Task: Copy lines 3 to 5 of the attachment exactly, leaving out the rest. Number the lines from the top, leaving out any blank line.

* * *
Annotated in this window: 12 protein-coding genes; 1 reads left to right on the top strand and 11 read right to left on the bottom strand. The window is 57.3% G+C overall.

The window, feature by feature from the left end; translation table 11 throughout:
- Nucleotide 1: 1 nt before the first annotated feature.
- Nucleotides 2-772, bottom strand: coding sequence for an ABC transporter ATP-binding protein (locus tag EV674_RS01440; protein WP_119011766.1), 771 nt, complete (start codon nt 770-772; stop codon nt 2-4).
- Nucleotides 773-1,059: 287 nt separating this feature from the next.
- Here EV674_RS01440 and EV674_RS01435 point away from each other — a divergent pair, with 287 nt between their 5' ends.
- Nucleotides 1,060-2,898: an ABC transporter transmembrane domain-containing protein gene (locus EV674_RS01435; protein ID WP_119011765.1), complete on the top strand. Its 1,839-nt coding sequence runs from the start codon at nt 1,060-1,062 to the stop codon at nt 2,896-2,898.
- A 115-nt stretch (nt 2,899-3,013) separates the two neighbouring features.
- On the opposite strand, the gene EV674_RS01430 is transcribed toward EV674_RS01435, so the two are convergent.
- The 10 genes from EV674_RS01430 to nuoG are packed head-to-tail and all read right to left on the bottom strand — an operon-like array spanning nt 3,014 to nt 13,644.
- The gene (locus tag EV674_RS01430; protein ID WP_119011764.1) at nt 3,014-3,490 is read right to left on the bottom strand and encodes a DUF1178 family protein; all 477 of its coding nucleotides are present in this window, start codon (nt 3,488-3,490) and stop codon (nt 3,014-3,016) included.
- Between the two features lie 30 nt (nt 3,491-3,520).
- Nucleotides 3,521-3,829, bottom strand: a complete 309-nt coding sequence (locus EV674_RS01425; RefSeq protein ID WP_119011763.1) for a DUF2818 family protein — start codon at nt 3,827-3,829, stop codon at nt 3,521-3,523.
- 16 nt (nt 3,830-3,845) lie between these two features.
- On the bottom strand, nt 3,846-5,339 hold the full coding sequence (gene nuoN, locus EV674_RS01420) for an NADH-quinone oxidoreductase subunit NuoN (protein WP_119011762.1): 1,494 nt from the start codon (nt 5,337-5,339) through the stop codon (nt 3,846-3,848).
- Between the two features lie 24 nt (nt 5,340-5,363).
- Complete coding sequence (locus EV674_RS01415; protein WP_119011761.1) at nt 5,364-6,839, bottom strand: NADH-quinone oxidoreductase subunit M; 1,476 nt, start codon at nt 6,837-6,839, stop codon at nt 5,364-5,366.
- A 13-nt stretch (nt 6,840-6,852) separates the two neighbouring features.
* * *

- Nucleotide 1: 1 nt before the first annotated feature.
- Nucleotides 2-772, bottom strand: coding sequence for an ABC transporter ATP-binding protein (locus tag EV674_RS01440; protein WP_119011766.1), 771 nt, complete (start codon nt 770-772; stop codon nt 2-4).
- Nucleotides 773-1,059: 287 nt separating this feature from the next.